google wave [email protected] and I will be sure to invite you in to have a look and gain your feedback on what I have done and what I plan to do :-)

    btw just bookmarked this website, loving the articles I have been seeing on here when I came across it today.

  4. Sara BROCA

    Your article is very interesting, your aguments are good too. But do
    you think that GW can be used for any kind of projects. I think that is
    THE tool for internal project or research project.

    I’m very interested by the REX of your use of GW.

  5. Michael

    Hey Sara, thanks for the comment. Personally, I think it’s possible
    to use Wave for any project, with the exception of heavy duty code
    collaboration, for which there are already many specialized systems out
    there.

    For any project that requires coordinating people, media, and various
    iterations and changes, I think Wave is the way to go. I’m still
    learning the ins and outs myself, but so far I’m impressed.

    What type of projects do you have in mind? I’d love to hear your thoughts.

  6. izdelava internet strani

    Didn’t know for the google wave. We’ll definetly try it in our firm. thanx for the usefull tips

  7. Sara BROCA

    Projects like innovation, validation of new technologies, feasibility
    are for me the kind of project wher GW is suitable because they need
    fast communication, getting people quickly and introducing change
    quickly too.

    But I’m afraid that posssibility to modify the TL is blocking to manage correctly a project.

    Only practice and feedback on a project will tell us how best to use GW

  8. Chris

    Lucia,

    I agree that Google wave has potential but there is an area of concern
    that I’m not sure has been addressed yet.  Since all participants
    of the wave can edit the content there is the potential that content can
    be deleted or maliciously edited when other users are not present on
    the wave.  There needs to be a way to administer a wave and enable
    wave locking to prevent such edits from happening.

  9. Lucia

    Great point Chris. I hadn’t thought of that. Luckily I really trust
    all the staff here and we really encourage an open spirit when it comes
    to trial, error, successes, failures, etc… For us everything that could
    go wrong is a learning lesson to make us better. However I see how this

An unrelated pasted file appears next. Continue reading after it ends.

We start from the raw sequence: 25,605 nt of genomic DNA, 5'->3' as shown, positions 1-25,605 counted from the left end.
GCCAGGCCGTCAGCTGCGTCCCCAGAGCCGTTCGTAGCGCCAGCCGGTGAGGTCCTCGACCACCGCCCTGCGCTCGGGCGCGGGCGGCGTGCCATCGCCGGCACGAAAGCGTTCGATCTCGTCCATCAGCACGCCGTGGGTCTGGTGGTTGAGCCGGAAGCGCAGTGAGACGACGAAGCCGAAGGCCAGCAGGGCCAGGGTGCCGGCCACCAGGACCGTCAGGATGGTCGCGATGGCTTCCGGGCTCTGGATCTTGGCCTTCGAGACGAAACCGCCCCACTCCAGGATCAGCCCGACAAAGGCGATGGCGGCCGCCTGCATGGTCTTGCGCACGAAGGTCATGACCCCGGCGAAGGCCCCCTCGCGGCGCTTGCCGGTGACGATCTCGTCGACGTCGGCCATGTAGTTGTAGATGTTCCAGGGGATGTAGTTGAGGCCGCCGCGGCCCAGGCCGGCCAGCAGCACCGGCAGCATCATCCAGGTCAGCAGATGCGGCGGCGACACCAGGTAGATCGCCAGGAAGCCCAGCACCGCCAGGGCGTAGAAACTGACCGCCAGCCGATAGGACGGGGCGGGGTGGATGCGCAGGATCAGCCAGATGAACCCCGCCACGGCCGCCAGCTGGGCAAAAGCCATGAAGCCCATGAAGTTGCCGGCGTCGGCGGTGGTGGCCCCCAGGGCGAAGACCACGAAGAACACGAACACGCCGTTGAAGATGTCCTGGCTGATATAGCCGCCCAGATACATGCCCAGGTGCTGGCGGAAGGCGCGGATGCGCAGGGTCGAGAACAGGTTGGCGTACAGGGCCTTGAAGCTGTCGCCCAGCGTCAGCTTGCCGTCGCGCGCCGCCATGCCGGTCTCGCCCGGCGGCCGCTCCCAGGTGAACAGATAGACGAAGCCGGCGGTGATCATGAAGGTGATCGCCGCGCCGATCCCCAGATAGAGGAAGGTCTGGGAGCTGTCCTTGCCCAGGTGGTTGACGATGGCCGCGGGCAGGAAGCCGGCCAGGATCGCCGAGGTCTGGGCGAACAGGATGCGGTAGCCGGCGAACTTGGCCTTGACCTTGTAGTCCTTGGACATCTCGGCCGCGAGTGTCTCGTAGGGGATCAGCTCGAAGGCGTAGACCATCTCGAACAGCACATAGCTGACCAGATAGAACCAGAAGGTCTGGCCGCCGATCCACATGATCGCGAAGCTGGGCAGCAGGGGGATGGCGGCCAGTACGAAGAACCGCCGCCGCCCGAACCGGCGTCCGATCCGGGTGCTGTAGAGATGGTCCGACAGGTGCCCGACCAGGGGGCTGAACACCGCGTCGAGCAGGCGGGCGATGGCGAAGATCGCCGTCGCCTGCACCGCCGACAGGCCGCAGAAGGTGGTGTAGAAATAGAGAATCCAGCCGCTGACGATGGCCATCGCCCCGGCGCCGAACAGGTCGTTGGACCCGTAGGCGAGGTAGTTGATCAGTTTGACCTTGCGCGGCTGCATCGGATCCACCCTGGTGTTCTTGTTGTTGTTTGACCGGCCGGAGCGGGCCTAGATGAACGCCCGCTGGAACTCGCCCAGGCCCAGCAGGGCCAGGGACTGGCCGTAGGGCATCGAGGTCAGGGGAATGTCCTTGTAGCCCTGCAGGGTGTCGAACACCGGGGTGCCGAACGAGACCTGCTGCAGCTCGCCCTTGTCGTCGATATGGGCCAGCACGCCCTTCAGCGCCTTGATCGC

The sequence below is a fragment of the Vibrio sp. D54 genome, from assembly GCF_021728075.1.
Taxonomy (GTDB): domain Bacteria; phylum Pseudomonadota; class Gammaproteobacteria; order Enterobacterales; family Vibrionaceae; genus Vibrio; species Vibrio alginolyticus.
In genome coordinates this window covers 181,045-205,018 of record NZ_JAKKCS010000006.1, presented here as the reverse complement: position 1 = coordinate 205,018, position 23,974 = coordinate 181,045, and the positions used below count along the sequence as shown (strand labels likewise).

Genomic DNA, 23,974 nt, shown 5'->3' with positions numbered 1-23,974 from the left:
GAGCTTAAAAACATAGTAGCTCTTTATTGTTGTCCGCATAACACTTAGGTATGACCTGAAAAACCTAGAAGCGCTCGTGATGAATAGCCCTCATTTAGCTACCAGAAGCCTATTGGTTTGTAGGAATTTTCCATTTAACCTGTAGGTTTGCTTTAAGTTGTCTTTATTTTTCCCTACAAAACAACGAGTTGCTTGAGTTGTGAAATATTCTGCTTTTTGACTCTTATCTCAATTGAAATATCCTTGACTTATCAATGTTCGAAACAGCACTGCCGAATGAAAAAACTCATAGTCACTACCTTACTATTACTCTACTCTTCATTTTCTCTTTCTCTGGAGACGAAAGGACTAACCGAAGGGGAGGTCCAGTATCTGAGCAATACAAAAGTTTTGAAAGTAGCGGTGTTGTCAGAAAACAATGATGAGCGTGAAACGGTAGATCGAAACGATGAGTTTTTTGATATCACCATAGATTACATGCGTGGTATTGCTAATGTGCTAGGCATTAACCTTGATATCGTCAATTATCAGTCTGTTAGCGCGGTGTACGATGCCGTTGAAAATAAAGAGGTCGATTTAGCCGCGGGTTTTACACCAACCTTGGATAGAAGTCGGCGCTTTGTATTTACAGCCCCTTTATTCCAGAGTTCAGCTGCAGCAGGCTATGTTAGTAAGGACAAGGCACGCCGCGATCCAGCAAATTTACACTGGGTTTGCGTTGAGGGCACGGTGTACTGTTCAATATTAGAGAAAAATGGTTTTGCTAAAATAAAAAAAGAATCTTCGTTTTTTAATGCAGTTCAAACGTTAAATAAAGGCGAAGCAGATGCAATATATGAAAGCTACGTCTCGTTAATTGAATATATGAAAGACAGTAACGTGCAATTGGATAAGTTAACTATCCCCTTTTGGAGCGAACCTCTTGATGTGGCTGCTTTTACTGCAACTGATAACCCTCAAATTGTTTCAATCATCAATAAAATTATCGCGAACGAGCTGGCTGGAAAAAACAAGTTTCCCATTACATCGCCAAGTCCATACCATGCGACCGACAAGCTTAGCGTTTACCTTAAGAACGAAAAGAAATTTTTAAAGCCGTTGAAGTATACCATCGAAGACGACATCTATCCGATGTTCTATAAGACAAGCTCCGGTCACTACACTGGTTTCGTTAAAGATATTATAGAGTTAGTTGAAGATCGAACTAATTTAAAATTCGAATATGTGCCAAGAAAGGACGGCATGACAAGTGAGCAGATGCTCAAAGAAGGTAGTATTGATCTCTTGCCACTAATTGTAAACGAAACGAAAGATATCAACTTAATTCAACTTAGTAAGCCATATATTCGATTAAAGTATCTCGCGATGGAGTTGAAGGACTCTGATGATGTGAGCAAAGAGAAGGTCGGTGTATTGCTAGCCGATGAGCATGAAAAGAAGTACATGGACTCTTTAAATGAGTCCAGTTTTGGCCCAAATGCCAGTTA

could be an issue with others.

    I really hope this is something addressed in further GW revisions.

    Thanks for pointing that out.

  10. chris

    Another really good way to use Wave that I recently thought of is during vendor review sessions or demos. 

    I have the furtunate/unfortunate task of being able to/having to sit
    through numerous vendor demo sessions during RFI/RFP processes. These
    sessions usually have a large audience that each keeps thier own notes
    on the demo/presentation which usually never get conslidated into a
    single list. This is a side effect of laziness or of the individual
    users feeling that they are not contributing anything of value.

    Enter Google Wave.

    If all participants in such a session are in a wave together, they can
    create a back channel and realtime collaborative note taking session
    that helps facilitate a richer Q&A session and can help deepen
    understanding and streamline the whole process.

    Until Wave becomes more entrenched and reaches critical mass, this use
    will be sporadic and will require that current wave members save their
    coveted invites for sessions such as this.

  11. Lucia

    Thanks for that Chris. You just gave me a great idea for one of our projects & now I know what to do with all my invites.

    Google Wave is great for collaborative notes & I would imagine it
    may help inspire people to contribute that usually may not. At least,
    that is what I would hope for.

  12. Anthony Woods

    Hey Chris,

    Just going back to your comment about administration on the wave and
    people deleting or editing certain areas of the wave without any
    approval from staff while staff aren’t participating on the wave.

    Can’t the play back function act as a type of administration to the
    staff controlling the wave? For example, if a random staff member
    deletes a certain part of the document that is being worked on, surely
    with play back function this not only helps to pin point the deletion of
    that specific area, but allows re-runs to going back to that state of
    the wave.

    I totally approve of the “needing to lock waves so nothing can be
    changed until approved by a higher authority” and I am sure GW will
    probably implement this function very soon, if not I can already see
    developers programming a robot to do this job.

    But I agree, there needs to be some kind of permission system for users
    in a wave, but at the moment GW is still very much young and can see no
    problem with this area expanding!

  13. Blondie

    EmhmWX Very true! Makes a change to see someone spell it out like that. :)